Originally Posted by Deltadrummer
You can't just shut down to certain types of music because it is not your thing.
Unfortunately, too many people dismiss things simply because they don't happen to like them. Cars, women, TV show, drum brands... music. There's got to be a certain amount of "live and let live" or people just go nuts.
On the other hand, I don't think that it is a good thing in any sense of the word that we have taken musicians out of the process of making popular music. In the days of the great studio bands, the studio musicians put a lot of affect into the interpretation and composition of the song. As a songwriter, that is one thing I have learned. In the hands of Booker T and the MG's, one of my tunes would have been a hit.
But songwriters and musicians playing instruments are two different animals. While musicians aren't always so prevelant in making modern music - let's not forget that at least one person has to be able to play keyboards - songwriters still exist, and are largely making a killing on modern tracks where the artist doesn't always write their lyrics or music. As a songwriter, you're supremely employable: not every song may need musicians, but every song needs at least one writer.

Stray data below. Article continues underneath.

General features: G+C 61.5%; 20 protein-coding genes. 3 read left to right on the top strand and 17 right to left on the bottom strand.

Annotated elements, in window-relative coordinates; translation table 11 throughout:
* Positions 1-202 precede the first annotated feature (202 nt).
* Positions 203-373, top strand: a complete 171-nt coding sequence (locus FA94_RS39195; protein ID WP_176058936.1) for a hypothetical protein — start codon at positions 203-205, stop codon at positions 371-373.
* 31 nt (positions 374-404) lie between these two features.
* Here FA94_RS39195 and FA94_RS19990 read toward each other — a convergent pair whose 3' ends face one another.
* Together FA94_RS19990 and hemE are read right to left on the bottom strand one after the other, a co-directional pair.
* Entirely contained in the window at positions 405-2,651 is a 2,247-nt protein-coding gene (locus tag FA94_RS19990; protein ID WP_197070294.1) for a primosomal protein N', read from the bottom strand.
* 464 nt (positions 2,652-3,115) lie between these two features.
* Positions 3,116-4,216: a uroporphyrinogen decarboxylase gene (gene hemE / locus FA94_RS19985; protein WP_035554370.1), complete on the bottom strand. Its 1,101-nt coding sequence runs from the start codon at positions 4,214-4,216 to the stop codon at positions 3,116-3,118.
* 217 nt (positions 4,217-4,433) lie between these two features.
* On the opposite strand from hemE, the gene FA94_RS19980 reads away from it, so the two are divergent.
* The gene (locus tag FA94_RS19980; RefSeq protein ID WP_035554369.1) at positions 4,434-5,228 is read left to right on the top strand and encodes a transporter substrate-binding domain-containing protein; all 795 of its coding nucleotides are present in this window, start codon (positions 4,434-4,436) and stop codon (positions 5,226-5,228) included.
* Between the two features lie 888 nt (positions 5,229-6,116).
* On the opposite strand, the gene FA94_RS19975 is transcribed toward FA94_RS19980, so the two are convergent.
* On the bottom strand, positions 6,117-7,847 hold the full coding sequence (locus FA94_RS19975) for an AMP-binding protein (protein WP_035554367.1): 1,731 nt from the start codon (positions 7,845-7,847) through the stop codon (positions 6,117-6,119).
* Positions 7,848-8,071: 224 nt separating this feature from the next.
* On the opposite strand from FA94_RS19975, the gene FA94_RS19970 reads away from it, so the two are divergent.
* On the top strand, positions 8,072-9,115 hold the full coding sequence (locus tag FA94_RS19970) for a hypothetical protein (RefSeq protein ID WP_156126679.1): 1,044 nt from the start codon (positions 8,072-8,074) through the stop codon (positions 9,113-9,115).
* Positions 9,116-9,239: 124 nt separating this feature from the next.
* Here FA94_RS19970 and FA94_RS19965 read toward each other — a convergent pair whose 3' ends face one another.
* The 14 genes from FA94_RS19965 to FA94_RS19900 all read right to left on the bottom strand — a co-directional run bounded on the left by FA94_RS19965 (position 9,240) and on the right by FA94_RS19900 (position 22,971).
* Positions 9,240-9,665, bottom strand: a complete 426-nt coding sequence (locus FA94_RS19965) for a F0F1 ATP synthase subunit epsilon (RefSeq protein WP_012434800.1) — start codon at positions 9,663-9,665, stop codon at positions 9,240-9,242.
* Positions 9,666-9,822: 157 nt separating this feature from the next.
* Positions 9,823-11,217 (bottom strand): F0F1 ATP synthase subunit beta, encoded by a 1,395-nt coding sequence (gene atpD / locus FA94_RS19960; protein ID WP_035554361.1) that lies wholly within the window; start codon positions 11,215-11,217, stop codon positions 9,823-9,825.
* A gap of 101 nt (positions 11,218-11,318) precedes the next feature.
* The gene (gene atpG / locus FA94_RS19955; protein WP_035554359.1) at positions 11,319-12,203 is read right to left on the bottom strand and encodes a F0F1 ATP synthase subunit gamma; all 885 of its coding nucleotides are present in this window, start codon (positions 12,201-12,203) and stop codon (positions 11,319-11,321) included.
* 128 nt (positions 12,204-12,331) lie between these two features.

My real concern is that drummers resent and dislike a lot of music because there's not a live drummer on there, as if that 1) invalidates the music (a rather cynical position) or 2) takes a gig away from them (a rather self-serving and presumptuous position!)
I was thoroughly amused by drummers in the early '80s who were convinced their careers were over because the Linn Drum and other machines had become so fashionable. "Machines are replacing us! Quick, make up some 'Drum machines have no soul' bumper stickers!" Sheesh. Guess what - when machines became the vogue, I bought a machine! And to this day, I don't know of any drummers who were put out of work by it. And I've never felt like any less of a drummer just because I sequenced a part rather than physically playing it. It's all part of the music-making process. Maybe the album credit reads drum programming
, but so what?